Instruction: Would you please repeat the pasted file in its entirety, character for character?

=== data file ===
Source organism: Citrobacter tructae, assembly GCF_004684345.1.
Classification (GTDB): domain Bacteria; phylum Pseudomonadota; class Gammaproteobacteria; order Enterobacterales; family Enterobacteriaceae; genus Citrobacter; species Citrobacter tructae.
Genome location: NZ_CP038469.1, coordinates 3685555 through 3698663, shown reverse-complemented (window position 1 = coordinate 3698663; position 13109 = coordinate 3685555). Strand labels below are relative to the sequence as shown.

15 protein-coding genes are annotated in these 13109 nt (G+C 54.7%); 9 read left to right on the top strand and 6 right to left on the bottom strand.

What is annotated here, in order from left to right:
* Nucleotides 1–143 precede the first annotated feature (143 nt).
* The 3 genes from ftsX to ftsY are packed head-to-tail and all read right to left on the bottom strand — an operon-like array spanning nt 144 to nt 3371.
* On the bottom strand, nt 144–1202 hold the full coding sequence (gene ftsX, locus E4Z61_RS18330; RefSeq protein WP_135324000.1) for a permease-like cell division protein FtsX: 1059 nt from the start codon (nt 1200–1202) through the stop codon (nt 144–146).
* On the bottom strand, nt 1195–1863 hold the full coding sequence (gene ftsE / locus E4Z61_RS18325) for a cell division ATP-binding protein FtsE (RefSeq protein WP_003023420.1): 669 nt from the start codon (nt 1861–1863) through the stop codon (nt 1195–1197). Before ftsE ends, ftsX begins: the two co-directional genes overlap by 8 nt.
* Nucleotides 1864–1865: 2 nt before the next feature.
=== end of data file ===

Source organism: Citrobacter tructae, assembly GCF_004684345.1.
Classification (GTDB): domain Bacteria; phylum Pseudomonadota; class Gammaproteobacteria; order Enterobacterales; family Enterobacteriaceae; genus Citrobacter; species Citrobacter tructae.
Genome location: NZ_CP038469.1, coordinates 3685555 through 3698663, shown reverse-complemented (window position 1 = coordinate 3698663; position 13109 = coordinate 3685555). Strand labels below are relative to the sequence as shown.

15 protein-coding genes are annotated in these 13109 nt (G+C 54.7%); 9 read left to right on the top strand and 6 right to left on the bottom strand.

What is annotated here, in order from left to right:
* Nucleotides 1–143 precede the first annotated feature (143 nt).
* The 3 genes from ftsX to ftsY are packed head-to-tail and all read right to left on the bottom strand — an operon-like array spanning nt 144 to nt 3371.
* On the bottom strand, nt 144–1202 hold the full coding sequence (gene ftsX, locus E4Z61_RS18330; RefSeq protein WP_135324000.1) for a permease-like cell division protein FtsX: 1059 nt from the start codon (nt 1200–1202) through the stop codon (nt 144–146).
* On the bottom strand, nt 1195–1863 hold the full coding sequence (gene ftsE / locus E4Z61_RS18325) for a cell division ATP-binding protein FtsE (RefSeq protein WP_003023420.1): 669 nt from the start codon (nt 1861–1863) through the stop codon (nt 1195–1197). Before ftsE ends, ftsX begins: the two co-directional genes overlap by 8 nt.
* Nucleotides 1864–1865: 2 nt before the next feature.